Rheumatoid arthritis (RA), like many chronic diseases of the immune system, likely results from a combination of genetic susceptibility and environmental triggers.
Recently, a team of researchers in Sweden set out to investigate the interaction of two specific risk factors: the presence of a gene encoding protein sequence called the shared epitope (SE), the major genetic risk factor so far defined for RA, and cigarette smoking. The results, published in the October 2004 issue of Arthritis & Rheumatism, indicate that smoking significantly increases the risk of RA among men and women with a genetic predisposition for the disease.
Conducted by a research team in Sweden, this population-based study focused on a large sample of patients with a confirmed diagnosis of the disease--858 individuals, 612 women and 246 men, with an average age of 49 years. The researchers also recruited 1,048 healthy individuals to serve as controls. Participants donated blood samples for DNA genotyping. Every participant also completed lifestyle questionnaires, including smoking habits. Since former smokers tend to have a wide variation in their cumulative smoking history, the researchers chose to restrict their analysis to current smokers and men and women who had never smoked.
The DNA samples of the RA patients were studied for evidence of genes for the SE. The SE is a protein sequence found in cell surface molecules that regulate specific immune responses. The blood samples were also tested for rheumatoid factor, a hallmark of this disease. Then, analyzing women and men together, the researchers compared current smokers with never smokers for the risk of rheumatoid factor positive RA. For people with the SE gene who never smoked, the increased risk for RA was assessed at 2.8 times. For current cigarette smokers without the SE gene, the risk factor was comparable--2.4 times. These findings affirm the SE gene and smoking as independently related to the development of rheumatoid factor positive RA. Among current smokers with the SE gene, however, the disease risk increased to 7.5 times. "The interaction was even more pronounced in smoking subjects with double SE genes, whose relative risk of rheumatoid factor positive RA was 15.7 times higher," observes one of the authors Leonid Padyukov, M.D., Ph.D. However, no risk was found for rheumatoid factor negative RA in this study.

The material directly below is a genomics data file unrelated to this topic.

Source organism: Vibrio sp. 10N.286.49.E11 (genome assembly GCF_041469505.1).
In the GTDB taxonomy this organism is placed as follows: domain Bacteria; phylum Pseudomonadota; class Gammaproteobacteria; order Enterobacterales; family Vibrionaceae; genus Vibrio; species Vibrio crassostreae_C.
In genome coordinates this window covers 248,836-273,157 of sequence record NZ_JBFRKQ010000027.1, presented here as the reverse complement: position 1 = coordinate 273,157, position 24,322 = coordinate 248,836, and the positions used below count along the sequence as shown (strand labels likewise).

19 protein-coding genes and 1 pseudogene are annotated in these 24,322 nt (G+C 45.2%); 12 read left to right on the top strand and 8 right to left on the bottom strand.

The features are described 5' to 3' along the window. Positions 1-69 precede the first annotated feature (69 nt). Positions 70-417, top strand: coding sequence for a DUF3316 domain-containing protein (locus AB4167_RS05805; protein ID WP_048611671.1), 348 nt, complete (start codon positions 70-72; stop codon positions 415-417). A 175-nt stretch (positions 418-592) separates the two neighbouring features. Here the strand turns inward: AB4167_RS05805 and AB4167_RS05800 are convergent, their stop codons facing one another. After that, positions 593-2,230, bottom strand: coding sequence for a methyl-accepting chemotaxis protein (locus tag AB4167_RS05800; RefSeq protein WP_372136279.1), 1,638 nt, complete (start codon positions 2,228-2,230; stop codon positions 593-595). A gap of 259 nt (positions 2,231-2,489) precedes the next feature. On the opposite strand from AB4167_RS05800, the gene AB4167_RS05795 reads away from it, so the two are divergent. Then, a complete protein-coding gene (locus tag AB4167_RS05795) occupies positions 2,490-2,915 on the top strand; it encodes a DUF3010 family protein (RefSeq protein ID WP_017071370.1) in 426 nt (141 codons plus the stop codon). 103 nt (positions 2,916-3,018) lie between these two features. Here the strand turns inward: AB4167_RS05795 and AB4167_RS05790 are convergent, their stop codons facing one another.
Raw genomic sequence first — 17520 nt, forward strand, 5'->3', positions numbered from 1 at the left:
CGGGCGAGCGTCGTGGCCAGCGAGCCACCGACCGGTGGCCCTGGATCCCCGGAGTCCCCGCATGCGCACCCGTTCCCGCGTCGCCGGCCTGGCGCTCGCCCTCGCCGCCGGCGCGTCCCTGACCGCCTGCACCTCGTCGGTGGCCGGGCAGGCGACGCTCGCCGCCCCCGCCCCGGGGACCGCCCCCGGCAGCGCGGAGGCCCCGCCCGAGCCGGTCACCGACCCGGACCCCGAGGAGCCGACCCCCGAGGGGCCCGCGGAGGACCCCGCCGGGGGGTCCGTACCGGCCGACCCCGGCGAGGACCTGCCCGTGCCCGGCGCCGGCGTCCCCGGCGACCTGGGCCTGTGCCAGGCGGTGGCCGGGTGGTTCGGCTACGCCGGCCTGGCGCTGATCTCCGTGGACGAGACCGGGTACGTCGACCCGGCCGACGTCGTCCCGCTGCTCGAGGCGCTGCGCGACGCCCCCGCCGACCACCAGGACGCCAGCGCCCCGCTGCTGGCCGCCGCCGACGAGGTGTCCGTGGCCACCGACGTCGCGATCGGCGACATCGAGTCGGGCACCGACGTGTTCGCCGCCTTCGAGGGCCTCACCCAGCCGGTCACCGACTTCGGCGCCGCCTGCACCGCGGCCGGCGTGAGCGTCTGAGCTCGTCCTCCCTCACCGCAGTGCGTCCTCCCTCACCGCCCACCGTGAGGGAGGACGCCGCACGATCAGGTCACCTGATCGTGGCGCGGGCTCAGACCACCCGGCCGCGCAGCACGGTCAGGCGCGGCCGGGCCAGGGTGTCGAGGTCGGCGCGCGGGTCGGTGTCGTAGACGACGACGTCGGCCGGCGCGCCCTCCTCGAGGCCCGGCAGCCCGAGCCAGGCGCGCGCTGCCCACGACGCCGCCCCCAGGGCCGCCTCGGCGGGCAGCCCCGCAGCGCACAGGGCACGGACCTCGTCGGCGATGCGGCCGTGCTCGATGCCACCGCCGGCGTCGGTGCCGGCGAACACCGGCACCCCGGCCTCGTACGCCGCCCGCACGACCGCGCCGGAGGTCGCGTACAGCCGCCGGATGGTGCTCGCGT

Beyond strengthening the case against cigarette smoking as a health hazard, this study has important implications for ongoing research into the factors contributing to RA and other autoimmune diseases. "Our study also emphasizes the need to include data on environmental exposures in genetic analyses of a complex disease," the authors note.